Article

Attitudes and beliefs about treatment among college students with untreated mental health problems.

Department of Health Management and Policy, University of Michigan, M3517 SPH II, Ann Arbor, MI 48109, USA.
Psychiatric services (Washington, D.C.) (Impact Factor: 2.81). 07/2012; 63(7):711-3. DOI: 10.1176/appi.ps.201100250
Source: PubMed

ABSTRACT This study estimated attitudes and beliefs about treatment in a national sample of college students with untreated mental health problems.
A retrospective analysis of the 2007 and 2009 Healthy Minds Study, an online survey of college students in the United States, was conducted. The random sample included 13,105 survey participants from 26 institutions. Students with untreated depression, anxiety, or suicidal ideation (N=2,350) were classified by attitudes about treatment (stigma), beliefs about effectiveness of treatment, and perceived need for treatment.
A majority (65%) of untreated students reported low stigma and positive beliefs about treatment effectiveness, including 42% who perceived a need for help and 23% who did not.
For a large proportion of young people with untreated mental illness, attitudes and knowledge about mental illness may no longer be among the main barriers to help seeking. Research and practice need to consider new approaches for understanding and influencing help-seeking behavior.

1 Bookmark
 · 
135 Views
  • [Show abstract] [Hide abstract]
    ABSTRACT: Perceived public stigma regarding seeking mental health treatment can be a barrier to accessing services for young adults. While factors associating with personal stigma regarding how one would view and treat others have been identified, the discrepancies between perceived and personal stigma have received less research attention. We designed the current study to expand on previous research and examine the discrepancies between perceived public stigma and personal stigma among a sample of 386 primarily White and Asian college students. Participants completed surveys of mental health symptoms, treatment experience and attitudes, perceived public, and personal stigma. Overall, participants generally reported greater perceived public stigma than personal stigma; an effect that was particularly evident for women and those with mental health symptoms. The majority of participants disagreed with items assessing personal stigma. Negative attitudes toward treatment and anxiety symptoms associated with perceived public stigma, while male gender, Asian ethnicity, and negative attitudes toward treatment associated with personal stigma. Findings have implications for interventions and marketing programs to help change perceptions about mental health stigma to encourage utilization of services for those young people who could benefit from care.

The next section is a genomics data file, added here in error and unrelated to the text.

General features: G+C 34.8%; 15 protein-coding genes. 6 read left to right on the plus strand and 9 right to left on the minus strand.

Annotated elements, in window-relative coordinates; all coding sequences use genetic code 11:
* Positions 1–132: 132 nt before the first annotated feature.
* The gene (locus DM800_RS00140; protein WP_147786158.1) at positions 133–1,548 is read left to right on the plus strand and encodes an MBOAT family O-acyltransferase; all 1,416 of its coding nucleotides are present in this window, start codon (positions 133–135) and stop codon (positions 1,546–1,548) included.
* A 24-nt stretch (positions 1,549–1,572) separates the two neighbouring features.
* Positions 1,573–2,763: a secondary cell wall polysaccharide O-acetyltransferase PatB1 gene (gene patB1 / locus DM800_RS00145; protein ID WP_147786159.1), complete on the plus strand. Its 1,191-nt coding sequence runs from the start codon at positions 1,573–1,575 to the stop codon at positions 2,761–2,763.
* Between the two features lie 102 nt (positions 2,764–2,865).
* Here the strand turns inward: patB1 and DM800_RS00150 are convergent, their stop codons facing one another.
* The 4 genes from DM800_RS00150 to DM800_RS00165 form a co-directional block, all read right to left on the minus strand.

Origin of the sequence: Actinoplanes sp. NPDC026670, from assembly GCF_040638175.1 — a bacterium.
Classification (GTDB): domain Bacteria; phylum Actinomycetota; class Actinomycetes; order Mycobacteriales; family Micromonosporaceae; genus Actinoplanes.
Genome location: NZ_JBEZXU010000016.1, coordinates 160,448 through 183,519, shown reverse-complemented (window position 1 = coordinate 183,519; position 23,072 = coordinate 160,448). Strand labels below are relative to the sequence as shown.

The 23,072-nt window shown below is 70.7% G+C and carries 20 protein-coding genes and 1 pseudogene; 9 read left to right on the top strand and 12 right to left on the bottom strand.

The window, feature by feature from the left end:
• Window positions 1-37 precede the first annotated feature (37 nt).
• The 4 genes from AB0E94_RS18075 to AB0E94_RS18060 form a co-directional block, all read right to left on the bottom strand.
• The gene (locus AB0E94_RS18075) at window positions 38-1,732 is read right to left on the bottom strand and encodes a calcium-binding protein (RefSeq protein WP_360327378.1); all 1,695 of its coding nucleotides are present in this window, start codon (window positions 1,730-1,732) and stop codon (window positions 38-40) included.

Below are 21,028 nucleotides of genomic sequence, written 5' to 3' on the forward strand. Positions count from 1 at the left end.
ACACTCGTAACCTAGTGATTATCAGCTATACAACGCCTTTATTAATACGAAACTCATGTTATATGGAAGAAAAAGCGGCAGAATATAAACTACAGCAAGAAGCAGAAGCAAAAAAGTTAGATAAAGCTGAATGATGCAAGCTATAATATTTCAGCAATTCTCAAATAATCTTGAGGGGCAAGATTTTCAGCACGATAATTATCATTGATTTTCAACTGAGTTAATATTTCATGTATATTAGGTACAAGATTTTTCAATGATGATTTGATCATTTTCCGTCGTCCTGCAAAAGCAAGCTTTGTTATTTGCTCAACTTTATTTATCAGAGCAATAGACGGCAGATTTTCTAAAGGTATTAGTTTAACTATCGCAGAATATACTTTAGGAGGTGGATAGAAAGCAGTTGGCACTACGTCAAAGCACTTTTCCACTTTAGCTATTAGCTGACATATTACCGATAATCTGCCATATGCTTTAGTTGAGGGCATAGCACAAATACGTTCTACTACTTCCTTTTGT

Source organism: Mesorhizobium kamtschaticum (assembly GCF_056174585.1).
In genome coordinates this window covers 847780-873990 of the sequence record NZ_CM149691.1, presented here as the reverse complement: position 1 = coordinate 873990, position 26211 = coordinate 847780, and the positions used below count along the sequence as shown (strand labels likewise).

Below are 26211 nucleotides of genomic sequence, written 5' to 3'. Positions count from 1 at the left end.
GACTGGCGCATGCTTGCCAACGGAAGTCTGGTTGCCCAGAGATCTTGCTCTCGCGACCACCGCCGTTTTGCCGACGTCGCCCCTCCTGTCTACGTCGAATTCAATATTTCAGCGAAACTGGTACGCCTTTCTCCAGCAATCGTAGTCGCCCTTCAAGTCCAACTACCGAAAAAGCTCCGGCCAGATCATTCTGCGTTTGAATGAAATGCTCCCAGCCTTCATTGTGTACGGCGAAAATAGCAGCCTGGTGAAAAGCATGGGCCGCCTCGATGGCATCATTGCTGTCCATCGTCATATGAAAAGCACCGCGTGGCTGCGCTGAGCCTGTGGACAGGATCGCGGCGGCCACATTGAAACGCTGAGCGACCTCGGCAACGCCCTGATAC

Psychiatry Research 09/2014; 219(1):143–150. · 2.68 Impact Factor
  • Source
    [Show abstract] [Hide abstract]
    ABSTRACT: Extensive research shows university students experience high levels of stress, which can lead to the development of mental health problems such as anxiety and depression. Preliminary evidence supports the role of psychosocial factors such as perceived social support (PSS) and campus con-nectedness (CC) as protective factors in the development of mental health problems in university students. However, research conducted on the potential ameliorating effects of social support on stress applying Cohen and Wills' (1985) stress-buffering hypothesis produced weak, inconsistent, and even contradictory results. In addition, little attention has been given to examining the pro-tective role of CC in the relationships between perceived stress, anxiety, and depression. The cur-rent study examined the applicability of CC and PSS in buffering the relationships been perceived stress, anxiety, and depression across an international sample comprised of university students (N = 206) from Australia, Hong Kong, and the United States. The prediction that CC and PSS would moderate the relationships between perceived stress, anxiety, and depression was partially sup-ported. The results indicated CC moderated the relationship between perceived stress and de-pression but did not moderate the relationship between perceived stress and anxiety. PSS did not moderate the relationship between perceived stress and depression or the relationship between perceived stress and anxiety, thus rejecting the stress-buffering hypothesis. These findings sug-gest less emphasis should be placed on PSS as a protective factor, with universities focusing on enhancing CC to reduce the high prevalence of mental health problems to promote psychological wellbeing among students.
    2nd Psychology and Health Conference, Beijing, China; 11/2014
  • [Show abstract] [Hide abstract]
    ABSTRACT: The Reported and Intended Behaviour Scale (RIBS) was developed in the UK to measure mental health-related behavior. The current study aimed to evaluate the applicability, and reliability of a Japanese version of the RIBS (RIBS-J) in a Japanese context, and further examine the construct validity of the RIBS-J.
    Psychiatry and Clinical Neurosciences 06/2014; 68(6):448-55. · 2.04 Impact Factor